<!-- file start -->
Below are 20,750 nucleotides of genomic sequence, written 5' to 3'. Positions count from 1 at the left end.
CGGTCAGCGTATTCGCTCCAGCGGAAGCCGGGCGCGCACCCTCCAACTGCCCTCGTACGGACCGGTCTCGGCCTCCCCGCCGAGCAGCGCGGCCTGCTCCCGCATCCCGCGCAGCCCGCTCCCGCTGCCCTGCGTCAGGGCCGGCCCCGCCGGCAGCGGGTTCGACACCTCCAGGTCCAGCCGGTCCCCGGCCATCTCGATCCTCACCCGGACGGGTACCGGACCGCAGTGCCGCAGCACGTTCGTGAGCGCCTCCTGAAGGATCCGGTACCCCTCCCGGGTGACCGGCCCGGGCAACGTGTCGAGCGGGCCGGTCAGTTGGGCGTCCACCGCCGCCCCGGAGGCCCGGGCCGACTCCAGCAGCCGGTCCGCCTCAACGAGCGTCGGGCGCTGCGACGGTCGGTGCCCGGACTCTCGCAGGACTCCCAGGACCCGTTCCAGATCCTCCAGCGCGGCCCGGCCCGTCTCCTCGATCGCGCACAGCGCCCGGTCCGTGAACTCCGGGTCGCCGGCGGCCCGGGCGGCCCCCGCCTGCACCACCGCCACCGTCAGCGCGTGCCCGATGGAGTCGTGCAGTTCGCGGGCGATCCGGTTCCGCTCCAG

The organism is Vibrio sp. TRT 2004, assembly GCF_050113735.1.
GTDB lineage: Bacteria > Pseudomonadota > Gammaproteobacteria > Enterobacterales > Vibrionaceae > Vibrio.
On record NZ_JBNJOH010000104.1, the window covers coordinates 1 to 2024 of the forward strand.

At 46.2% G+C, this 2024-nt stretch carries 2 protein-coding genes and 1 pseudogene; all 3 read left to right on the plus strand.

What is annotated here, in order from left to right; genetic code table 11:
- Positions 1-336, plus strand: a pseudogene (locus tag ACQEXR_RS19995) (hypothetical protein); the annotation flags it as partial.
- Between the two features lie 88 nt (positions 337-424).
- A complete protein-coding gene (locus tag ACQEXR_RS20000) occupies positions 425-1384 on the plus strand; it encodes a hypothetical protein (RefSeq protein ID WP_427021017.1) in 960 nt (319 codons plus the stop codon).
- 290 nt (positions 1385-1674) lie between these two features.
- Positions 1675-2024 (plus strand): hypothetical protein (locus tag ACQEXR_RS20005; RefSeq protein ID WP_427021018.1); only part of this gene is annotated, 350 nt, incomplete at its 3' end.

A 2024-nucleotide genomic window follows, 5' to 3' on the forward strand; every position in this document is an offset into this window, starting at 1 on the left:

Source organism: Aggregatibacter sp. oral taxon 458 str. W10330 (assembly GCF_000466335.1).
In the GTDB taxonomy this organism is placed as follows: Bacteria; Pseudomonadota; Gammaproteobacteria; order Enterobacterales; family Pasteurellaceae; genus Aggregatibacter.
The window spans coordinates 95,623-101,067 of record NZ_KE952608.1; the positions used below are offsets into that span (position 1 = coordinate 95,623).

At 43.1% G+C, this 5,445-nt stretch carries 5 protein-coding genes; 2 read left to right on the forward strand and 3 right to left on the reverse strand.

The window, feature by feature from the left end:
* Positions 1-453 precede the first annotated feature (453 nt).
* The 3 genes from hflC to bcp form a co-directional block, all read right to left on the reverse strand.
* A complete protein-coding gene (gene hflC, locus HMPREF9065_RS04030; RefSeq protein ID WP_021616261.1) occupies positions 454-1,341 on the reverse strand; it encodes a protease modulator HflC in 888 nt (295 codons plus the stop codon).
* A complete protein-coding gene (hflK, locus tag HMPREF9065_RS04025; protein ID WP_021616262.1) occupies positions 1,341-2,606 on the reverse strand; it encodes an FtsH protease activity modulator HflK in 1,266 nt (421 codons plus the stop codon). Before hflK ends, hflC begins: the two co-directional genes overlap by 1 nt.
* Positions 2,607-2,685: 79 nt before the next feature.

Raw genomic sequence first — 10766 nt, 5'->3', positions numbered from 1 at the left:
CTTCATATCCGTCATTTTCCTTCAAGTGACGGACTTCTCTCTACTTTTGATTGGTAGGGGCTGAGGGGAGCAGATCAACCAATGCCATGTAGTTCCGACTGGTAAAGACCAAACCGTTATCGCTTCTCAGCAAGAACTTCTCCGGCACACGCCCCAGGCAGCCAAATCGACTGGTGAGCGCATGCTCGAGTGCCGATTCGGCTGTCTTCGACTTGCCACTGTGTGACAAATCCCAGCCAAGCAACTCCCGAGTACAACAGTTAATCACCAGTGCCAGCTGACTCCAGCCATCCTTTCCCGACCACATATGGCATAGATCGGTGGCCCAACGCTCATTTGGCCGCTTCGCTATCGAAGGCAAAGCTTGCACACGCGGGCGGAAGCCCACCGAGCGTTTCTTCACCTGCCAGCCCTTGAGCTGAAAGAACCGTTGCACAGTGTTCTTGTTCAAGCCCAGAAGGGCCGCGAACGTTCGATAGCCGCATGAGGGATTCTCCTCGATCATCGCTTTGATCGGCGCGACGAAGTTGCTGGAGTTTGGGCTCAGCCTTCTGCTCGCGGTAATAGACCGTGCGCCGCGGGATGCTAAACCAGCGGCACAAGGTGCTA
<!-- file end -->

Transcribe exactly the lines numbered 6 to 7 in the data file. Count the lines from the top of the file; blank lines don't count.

At 46.2% G+C, this 2024-nt stretch carries 2 protein-coding genes and 1 pseudogene; all 3 read left to right on the plus strand.

What is annotated here, in order from left to right; genetic code table 11: